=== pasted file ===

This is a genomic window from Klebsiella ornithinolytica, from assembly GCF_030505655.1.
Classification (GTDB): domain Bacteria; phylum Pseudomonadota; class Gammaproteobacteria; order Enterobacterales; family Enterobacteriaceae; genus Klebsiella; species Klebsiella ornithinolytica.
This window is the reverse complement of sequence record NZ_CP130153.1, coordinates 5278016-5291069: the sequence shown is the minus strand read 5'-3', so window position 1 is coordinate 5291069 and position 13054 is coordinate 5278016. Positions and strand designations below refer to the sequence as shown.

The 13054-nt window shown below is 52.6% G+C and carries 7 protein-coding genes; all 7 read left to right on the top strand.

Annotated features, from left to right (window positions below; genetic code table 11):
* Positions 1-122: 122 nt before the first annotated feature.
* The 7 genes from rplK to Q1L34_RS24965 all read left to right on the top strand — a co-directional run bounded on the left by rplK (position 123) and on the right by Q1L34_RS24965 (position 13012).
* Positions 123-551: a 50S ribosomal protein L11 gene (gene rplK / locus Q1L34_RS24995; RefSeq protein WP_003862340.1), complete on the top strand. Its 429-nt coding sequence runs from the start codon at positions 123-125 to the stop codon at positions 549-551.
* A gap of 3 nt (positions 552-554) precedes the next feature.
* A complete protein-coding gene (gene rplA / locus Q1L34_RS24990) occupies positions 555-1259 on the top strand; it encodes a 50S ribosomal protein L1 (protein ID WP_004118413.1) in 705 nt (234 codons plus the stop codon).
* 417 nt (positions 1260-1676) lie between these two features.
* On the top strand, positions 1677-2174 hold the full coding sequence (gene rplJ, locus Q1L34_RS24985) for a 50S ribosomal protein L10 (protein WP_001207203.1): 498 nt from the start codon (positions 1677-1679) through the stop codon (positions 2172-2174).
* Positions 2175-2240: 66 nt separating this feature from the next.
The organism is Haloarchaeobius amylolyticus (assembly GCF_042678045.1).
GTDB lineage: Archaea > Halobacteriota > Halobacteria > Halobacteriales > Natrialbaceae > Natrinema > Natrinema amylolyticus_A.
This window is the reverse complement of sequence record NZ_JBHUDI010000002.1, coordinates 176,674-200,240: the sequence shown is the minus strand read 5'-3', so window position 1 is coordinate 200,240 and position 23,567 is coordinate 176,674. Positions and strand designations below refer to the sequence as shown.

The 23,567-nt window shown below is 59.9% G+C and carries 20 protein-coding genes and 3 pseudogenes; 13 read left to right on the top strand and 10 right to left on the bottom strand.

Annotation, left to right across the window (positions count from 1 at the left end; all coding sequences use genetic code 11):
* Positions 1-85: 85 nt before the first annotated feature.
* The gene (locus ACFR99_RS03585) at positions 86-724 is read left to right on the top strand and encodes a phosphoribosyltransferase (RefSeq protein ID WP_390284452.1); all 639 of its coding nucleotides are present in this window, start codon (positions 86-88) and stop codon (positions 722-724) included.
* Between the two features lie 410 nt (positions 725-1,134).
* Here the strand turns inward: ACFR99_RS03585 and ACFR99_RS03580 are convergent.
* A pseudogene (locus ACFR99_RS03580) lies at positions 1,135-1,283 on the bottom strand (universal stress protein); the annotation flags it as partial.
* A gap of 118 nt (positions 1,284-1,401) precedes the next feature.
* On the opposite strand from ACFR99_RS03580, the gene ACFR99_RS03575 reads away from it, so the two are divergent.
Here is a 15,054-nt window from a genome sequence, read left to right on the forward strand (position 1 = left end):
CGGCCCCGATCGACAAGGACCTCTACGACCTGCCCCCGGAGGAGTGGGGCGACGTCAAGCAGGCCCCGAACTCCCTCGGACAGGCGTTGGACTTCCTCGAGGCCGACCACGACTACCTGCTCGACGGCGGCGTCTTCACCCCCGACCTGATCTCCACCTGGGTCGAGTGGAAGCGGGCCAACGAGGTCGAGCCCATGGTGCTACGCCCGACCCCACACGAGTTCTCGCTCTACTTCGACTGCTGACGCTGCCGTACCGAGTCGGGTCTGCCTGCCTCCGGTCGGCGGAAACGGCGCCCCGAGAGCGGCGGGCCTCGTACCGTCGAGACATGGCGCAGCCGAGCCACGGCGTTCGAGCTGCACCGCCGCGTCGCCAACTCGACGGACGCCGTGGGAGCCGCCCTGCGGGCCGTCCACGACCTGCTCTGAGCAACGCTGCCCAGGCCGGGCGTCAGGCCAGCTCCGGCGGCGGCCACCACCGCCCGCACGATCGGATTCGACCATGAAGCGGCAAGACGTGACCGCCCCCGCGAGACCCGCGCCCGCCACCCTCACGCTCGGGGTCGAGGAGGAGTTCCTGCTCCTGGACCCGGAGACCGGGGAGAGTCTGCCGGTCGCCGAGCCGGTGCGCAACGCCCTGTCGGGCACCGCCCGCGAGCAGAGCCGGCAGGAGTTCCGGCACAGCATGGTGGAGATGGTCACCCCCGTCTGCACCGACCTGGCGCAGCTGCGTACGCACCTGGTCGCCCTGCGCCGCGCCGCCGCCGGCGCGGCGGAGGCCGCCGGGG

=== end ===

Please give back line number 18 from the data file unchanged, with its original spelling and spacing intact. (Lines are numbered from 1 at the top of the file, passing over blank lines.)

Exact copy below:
Annotation, left to right across the window (positions count from 1 at the left end; all coding sequences use genetic code 11):